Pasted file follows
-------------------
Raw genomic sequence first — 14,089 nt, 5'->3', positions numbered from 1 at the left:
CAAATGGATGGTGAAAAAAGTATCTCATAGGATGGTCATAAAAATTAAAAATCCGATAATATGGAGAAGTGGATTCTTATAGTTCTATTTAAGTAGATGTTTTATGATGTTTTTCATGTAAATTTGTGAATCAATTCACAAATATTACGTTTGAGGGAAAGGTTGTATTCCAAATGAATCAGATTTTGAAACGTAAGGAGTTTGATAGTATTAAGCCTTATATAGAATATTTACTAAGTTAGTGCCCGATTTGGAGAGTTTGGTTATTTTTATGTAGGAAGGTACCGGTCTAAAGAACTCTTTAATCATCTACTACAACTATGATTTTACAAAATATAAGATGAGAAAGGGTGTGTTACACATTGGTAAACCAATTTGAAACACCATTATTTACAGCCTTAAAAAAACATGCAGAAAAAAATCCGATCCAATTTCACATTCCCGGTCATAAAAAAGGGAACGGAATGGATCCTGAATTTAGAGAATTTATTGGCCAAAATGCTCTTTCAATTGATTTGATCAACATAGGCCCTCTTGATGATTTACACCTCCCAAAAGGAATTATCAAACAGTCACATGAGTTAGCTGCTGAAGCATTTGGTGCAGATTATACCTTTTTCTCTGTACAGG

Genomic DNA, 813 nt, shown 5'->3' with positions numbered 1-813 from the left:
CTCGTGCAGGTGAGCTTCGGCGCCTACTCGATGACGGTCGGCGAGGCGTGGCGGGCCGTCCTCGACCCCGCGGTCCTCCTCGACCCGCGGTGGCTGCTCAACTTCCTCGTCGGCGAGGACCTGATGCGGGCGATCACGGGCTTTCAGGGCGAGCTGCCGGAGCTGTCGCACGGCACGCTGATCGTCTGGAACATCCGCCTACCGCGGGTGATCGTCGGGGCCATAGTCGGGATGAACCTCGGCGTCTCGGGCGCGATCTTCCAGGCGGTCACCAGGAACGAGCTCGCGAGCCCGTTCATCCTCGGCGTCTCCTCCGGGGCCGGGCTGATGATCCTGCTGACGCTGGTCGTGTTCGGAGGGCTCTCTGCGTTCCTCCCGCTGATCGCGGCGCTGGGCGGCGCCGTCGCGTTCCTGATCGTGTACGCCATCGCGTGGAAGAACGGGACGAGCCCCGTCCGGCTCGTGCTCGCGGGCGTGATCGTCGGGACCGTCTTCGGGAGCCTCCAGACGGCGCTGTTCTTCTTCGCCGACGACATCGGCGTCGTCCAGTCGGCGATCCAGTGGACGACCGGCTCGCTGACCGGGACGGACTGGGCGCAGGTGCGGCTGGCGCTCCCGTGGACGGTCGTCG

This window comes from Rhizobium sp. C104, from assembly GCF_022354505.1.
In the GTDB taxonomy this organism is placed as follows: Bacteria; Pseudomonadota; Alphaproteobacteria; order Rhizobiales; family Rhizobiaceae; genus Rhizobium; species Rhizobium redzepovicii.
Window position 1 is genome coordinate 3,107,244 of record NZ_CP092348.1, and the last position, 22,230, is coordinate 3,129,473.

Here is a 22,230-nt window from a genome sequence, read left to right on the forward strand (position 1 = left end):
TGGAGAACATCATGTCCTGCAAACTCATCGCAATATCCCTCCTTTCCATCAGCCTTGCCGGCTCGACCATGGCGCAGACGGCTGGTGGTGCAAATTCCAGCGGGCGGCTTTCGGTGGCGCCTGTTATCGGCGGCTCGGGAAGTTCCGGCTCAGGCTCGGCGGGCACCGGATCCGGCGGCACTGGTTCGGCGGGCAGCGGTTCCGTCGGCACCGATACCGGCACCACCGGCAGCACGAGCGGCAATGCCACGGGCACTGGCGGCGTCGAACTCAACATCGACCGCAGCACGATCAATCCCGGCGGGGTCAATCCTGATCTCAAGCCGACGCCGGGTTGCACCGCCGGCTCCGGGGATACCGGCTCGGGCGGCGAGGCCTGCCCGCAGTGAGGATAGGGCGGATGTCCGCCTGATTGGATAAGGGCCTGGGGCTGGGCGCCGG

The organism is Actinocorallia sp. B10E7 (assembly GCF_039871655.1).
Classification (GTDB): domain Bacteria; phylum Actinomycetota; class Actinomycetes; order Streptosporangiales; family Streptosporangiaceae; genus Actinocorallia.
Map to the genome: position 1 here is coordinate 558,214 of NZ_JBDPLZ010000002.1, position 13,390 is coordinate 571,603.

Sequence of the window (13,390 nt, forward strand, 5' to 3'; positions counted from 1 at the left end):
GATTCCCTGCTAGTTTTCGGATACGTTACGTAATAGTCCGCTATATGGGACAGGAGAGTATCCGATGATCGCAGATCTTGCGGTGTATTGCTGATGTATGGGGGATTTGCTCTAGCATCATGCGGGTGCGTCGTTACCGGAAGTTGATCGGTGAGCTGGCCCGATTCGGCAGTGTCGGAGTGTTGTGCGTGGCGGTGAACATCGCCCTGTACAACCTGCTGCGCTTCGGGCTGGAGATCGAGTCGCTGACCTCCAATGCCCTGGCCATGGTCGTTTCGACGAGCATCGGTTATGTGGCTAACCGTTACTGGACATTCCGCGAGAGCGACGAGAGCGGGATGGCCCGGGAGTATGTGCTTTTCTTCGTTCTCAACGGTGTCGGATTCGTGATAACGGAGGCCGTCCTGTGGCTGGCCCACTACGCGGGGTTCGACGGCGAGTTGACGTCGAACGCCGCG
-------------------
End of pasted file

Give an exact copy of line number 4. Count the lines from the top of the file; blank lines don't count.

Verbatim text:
CTCGTGCAGGTGAGCTTCGGCGCCTACTCGATGACGGTCGGCGAGGCGTGGCGGGCCGTCCTCGACCCCGCGGTCCTCCTCGACCCGCGGTGGCTGCTCAACTTCCTCGTCGGCGAGGACCTGATGCGGGCGATCACGGGCTTTCAGGGCGAGCTGCCGGAGCTGTCGCACGGCACGCTGATCGTCTGGAACATCCGCCTACCGCGGGTGATCGTCGGGGCCATAGTCGGGATGAACCTCGGCGTCTCGGGCGCGATCTTCCAGGCGGTCACCAGGAACGAGCTCGCGAGCCCGTTCATCCTCGGCGTCTCCTCCGGGGCCGGGCTGATGATCCTGCTGACGCTGGTCGTGTTCGGAGGGCTCTCTGCGTTCCTCCCGCTGATCGCGGCGCTGGGCGGCGCCGTCGCGTTCCTGATCGTGTACGCCATCGCGTGGAAGAACGGGACGAGCCCCGTCCGGCTCGTGCTCGCGGGCGTGATCGTCGGGACCGTCTTCGGGAGCCTCCAGACGGCGCTGTTCTTCTTCGCCGACGACATCGGCGTCGTCCAGTCGGCGATCCAGTGGACGACCGGCTCGCTGACCGGGACGGACTGGGCGCAGGTGCGGCTGGCGCTCCCGTGGACGGTCGTCG